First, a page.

What Sviatchenko links say about Celtic defence is a major worry
Now, don’t get us wrong, we love a bit of former Celtic man Erik Sviatchenko.
The renaissance man of Celtic’s Invincibles, Sviatchenko spoke openly about fashion and art when he signed for Celtic [Scotsman]. That kind of cosmopolitan flair is probably a refreshing change of pace at Parkhead, unless Greg Taylor is talking to his teammates about Rotko paintings. Or, Leigh Griffiths is talking about fashion with Scott Bain. Truly, we don’t know whether that’s the case or not.
But on a footballing level, is Sviatchenko the right fit? There are pros and cons here. For one thing, he did manage to thrive in Brendan Rodgers’ Bhoys side, initially. He made 43 total appearances in 16-17 [Transfermarkt], in a side that played it out the back, were frighteningly quick and didn’t concede with particular regularity.
That’s good, no doubt, and maybe, he can do it again.
But his lack of pace was found out before he subsequently returned to Midtjylland. Now, at 29, it’s unlikely that a fundamental problem in his game has improved. What he’s good at; aerial duels and tackling, were also attributes of Shane Duffy’s. Where he struggles, namely his distribution and interception numbers, are also where Duffy struggled.
I know I’m on a break but I couldn’t help myself after seeing Celtic linked with Erik Sviatchenko.
Bye Again😅 pic.twitter.com/qYXOqlr1wJ
— Bhoys Analytics (@BhoysAnalytics) June 16, 2021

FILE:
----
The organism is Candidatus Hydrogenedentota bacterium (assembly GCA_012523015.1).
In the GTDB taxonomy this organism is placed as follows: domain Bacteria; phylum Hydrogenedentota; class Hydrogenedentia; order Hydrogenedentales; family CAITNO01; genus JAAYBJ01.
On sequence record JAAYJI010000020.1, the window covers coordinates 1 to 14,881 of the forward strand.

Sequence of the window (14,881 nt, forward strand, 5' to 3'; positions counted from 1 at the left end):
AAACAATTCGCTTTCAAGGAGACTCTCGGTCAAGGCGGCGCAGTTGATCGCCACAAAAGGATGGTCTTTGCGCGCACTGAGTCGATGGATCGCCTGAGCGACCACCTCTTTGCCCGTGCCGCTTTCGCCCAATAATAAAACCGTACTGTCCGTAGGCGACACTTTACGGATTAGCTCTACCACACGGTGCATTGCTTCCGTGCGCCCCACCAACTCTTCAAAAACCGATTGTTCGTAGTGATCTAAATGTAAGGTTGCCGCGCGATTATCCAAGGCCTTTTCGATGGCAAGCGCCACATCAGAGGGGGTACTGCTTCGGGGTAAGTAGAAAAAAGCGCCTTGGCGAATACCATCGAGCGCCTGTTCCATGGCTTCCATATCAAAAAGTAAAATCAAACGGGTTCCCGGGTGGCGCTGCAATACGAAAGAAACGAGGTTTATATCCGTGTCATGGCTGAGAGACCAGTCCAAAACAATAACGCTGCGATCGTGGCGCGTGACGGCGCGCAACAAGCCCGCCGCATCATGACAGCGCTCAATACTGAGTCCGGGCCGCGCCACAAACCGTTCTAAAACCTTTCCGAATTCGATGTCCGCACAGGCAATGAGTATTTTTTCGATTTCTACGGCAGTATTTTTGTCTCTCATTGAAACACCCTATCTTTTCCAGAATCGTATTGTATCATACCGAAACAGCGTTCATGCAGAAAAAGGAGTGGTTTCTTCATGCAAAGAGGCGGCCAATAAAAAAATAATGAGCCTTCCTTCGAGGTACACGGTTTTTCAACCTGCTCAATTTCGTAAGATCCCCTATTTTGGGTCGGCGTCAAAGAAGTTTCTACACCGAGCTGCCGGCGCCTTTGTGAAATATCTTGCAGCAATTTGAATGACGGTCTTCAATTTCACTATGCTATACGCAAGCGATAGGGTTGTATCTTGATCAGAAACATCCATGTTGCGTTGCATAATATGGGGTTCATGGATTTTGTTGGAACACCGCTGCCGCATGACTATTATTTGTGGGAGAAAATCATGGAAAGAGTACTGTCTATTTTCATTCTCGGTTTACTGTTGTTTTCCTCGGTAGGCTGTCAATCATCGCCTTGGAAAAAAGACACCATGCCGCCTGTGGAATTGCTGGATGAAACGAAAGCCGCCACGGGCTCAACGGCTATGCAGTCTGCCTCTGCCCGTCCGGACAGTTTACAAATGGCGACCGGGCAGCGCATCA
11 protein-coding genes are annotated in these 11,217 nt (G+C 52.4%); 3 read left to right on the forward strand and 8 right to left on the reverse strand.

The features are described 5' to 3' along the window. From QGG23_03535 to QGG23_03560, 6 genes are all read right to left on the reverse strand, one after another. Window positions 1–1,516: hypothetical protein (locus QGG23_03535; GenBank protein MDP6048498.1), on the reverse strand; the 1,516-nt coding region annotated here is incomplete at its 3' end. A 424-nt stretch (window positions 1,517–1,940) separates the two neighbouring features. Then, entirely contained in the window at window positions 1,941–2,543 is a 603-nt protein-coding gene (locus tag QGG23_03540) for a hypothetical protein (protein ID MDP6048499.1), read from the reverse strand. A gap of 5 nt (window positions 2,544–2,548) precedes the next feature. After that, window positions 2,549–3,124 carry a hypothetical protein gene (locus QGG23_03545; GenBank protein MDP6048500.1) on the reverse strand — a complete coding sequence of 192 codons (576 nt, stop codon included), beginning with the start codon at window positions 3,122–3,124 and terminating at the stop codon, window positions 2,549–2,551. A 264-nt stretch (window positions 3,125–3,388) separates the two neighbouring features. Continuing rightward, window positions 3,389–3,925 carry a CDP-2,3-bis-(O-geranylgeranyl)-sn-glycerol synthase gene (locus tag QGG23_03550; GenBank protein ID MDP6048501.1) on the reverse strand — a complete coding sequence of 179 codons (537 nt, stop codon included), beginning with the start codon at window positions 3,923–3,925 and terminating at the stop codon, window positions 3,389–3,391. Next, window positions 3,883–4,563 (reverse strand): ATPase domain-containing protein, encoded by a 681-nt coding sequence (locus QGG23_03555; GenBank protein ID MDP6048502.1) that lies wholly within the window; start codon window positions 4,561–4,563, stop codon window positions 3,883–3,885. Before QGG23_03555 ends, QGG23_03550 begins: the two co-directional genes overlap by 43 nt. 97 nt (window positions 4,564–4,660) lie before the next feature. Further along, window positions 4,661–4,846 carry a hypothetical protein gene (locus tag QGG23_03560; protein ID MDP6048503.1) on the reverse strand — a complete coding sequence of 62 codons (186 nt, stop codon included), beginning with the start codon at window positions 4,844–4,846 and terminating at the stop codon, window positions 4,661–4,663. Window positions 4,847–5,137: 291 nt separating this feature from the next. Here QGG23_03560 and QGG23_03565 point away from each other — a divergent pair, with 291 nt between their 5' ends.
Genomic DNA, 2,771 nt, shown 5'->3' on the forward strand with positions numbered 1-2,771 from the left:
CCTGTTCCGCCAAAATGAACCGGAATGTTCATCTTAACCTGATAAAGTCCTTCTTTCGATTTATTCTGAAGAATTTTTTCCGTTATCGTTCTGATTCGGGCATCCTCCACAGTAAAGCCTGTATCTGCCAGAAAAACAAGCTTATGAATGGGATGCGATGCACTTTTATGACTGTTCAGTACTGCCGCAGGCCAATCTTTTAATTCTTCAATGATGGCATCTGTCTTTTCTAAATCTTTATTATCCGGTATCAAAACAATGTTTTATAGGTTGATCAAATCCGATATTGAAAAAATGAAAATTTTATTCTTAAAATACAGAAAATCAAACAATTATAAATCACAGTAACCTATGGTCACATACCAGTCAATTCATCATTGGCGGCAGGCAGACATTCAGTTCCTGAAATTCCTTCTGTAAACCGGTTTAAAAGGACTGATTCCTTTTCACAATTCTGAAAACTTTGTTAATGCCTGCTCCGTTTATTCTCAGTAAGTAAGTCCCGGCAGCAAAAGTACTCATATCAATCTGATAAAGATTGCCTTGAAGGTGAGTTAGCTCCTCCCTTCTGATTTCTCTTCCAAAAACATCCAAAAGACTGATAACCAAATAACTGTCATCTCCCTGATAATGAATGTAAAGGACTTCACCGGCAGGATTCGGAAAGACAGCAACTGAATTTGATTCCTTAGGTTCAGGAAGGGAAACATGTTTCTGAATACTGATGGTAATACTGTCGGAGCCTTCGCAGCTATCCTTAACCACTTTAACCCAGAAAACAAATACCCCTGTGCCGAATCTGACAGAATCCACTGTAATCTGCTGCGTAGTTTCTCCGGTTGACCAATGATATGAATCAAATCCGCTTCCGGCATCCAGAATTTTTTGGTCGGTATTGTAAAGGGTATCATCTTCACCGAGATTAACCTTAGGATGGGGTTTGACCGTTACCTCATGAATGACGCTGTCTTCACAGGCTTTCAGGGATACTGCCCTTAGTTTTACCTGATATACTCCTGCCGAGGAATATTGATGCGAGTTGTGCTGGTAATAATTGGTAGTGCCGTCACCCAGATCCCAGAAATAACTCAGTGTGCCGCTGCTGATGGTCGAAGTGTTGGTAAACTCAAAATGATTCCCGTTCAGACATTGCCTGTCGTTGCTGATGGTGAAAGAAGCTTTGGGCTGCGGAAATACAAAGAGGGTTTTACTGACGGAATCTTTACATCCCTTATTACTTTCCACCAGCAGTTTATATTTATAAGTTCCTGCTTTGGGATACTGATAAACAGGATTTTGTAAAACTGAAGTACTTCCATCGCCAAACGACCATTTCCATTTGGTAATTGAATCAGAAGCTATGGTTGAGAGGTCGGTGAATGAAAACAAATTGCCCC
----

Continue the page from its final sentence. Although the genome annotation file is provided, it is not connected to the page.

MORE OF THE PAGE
And that’s before we get to the next point; he’s still probably an upgrade.
Erik Sviatchenko; likeable and experienced, but a bit of a worry
It sounds basic, but there’s a reason Sviatchenko left Celtic in the first place. As hard as that is to say, because he is a very likeable guy, it’s the truth. By the end of Rodgers’ spell, the defence of Ajer and Boyata were far better-equipped to deal with the rigours of domestic and European competition.
Christopher Jullien and Kristoffer Ajer worked as a pairing because both were able to move the ball forward, win the ball consistently, and had the stamina to get up and down the pitch at speed. Again, unless Sviatchenko has found a spare motor at Midtjylland, that’ll still be a problem for him.
The most concerning part though, is that he’s definitely better than Nir Bitton, and probably Stephen Welsh. Behind Jullien, he’d be our second-best centre-back were he to join, provided Ajer leaves, which seems inevitable.
That’s… well that’s not good, is it?
There are reasons to bring Sviatchenko in. He’s a good dressing room presence, he’s more than capable back-up, and it would be funny to sign a Midtjylland player before we face them in the Champions League. And this isn’t to say we object entirely to the idea. It’s just that list of cons is more compelling that the reasons we have to bring him in.
This team needs a hell of a lot of work. If Sviatchenko is the answer, the question needs further scrutiny.